Noodles over mashed potatoes? Yes — some would even add corn for starch on starch on starch. For many Hoosiers, particularly those from northern Indiana, chicken and noodles (or beef and noodles) are almost always served atop mashed potatoes. In fact, at Das Dutchman Essenhaus, in northeastern Indiana’s Amish country, which offers an extensive menu as well as buffet service and family-style dinners, it’s one of the restaurant’s specialties.

Imperial Breakfast Magpie

Indianapolis-based mead and craft cider maker New Day Craft is becoming known for its own once-a-year event: the release of Imperial Breakfast Magpie. New Day takes its regular Breakfast Magpie, an espresso-infused black raspberry mead, and ages it in bourbon barrels to create the imperial version. Only available for purchase on Black Friday, the release prompts fans to line up outside the Fountain Square tasting room while most people are still enjoying Thanksgiving turkey to get their hands on bottles of the popular mead.

Persimmon Pudding

Persimmon pudding is actually more of a very moist cake than a creamy pudding. In Indiana, it’s typically made with the pulp of wild persimmons — which become squishy when ripe and fall from native trees in late autumn — rather than the firm Japanese persimmons found in supermarkets. Mitchell, Indiana, hosts an annual Persimmon Festival and is home to Spring Mill State Park, where the Inn serves the popular dessert in its Millstone Dining Room.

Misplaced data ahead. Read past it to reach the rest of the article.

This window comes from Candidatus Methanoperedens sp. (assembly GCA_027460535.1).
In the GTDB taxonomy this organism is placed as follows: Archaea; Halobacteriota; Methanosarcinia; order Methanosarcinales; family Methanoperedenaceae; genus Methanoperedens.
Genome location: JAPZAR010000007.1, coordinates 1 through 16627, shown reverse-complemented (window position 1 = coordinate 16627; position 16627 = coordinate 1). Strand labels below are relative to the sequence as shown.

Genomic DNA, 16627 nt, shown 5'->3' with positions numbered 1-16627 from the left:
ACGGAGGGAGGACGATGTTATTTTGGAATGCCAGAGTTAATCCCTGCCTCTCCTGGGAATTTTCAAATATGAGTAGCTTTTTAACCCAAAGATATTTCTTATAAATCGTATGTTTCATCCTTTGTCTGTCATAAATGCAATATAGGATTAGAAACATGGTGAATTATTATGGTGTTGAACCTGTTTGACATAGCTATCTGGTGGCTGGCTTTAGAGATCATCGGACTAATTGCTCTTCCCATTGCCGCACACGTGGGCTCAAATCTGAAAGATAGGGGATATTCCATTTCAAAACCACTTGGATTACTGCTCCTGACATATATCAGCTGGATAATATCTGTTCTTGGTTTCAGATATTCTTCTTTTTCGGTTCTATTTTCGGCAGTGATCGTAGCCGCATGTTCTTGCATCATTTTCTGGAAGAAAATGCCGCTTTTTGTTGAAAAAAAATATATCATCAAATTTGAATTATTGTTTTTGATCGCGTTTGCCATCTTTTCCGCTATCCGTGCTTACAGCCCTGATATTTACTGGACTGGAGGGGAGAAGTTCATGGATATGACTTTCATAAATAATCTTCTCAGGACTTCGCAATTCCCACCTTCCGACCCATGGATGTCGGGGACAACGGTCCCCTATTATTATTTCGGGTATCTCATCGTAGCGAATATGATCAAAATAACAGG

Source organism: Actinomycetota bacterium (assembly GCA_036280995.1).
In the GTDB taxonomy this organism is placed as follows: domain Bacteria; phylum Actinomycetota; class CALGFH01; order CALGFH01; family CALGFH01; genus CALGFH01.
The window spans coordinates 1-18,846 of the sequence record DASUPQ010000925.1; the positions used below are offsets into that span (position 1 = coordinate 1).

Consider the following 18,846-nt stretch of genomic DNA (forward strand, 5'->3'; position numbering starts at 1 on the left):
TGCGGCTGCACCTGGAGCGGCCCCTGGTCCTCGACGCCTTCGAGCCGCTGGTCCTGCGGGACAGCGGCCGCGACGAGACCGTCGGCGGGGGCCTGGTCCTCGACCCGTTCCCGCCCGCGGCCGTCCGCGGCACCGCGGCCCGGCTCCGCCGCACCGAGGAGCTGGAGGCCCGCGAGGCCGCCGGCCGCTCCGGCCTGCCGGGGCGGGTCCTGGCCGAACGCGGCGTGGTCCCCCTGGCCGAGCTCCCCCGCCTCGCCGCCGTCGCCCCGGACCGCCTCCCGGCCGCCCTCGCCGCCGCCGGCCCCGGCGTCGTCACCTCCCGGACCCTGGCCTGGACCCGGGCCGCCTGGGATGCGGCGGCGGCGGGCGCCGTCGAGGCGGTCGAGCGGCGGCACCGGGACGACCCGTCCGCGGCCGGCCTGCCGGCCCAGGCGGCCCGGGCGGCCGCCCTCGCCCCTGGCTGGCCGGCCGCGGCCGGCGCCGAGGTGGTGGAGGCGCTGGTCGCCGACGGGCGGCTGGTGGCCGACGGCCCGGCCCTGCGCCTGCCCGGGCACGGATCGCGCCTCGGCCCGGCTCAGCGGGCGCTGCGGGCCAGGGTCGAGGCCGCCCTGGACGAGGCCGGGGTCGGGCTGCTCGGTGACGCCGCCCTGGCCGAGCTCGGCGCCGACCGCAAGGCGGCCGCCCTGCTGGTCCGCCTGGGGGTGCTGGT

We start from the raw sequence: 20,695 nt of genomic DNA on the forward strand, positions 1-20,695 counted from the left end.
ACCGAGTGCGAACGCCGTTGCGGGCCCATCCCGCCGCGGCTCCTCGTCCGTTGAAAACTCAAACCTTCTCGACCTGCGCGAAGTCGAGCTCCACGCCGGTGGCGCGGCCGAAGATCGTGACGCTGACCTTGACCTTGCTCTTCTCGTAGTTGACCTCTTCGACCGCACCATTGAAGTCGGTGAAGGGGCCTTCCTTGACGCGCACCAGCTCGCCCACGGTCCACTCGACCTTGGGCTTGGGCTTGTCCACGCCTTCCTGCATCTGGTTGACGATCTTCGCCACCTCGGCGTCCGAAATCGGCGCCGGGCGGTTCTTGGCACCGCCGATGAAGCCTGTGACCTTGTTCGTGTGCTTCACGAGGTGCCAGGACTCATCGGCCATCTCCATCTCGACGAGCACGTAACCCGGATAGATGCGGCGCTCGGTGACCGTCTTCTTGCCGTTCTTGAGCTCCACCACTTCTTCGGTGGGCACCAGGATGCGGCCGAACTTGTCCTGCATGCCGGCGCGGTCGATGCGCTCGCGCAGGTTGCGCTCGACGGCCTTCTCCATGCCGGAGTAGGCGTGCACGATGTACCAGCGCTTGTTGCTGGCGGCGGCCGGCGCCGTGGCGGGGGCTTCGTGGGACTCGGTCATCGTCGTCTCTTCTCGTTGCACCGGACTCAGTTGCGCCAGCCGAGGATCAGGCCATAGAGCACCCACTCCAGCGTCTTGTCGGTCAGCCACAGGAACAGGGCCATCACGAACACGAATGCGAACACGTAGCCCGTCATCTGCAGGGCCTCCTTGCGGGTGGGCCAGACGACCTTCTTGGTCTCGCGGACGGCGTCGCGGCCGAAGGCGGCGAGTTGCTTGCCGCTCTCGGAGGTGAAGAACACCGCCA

Fried Brain Sandwich

Before you get too grossed out, keep in mind that fried brain really isn’t common anymore. But it is authentic. The brain sandwich came to the Evansville area with German immigrants, and was once served in taverns and small-town diners around the area. Few places offer it today; those that do use pork brains rather than beef. The Hilltop Inn still proudly serves its jumbo fried-brain sandwich to longtime local fans and curious tourists alike.

Lake Perch

Don’t forget that Indiana is among the states with a Great Lakes shoreline. Lake Michigan extends into the state’s northwestern corner, and classic Great Lakes fish, such as perch and walleye, have long been a staple at local restaurants. Tiebel’s Family Restaurant opened in Shererville in 1929 and still serves specialties such as its “boned and buttered” lake perch to loyal diners in its elegant dining room and informal cafe.

Fried Biscuits with Apple Butter

Now, these aren’t what you probably think of as biscuits — they’re more of a deep-fried bread dough — but the fluffy, cinnamon- and sugar-covered treats have become something of a Nashville, Indiana, specialty. At the kitschy Nashville General Store & Bakery, the dough is made from scratch, rounds are fried to order, then each is tossed in cinnamon and sugar and served with apple butter, which really isn’t butter, but rather a rich, dark, spiced-apple spread.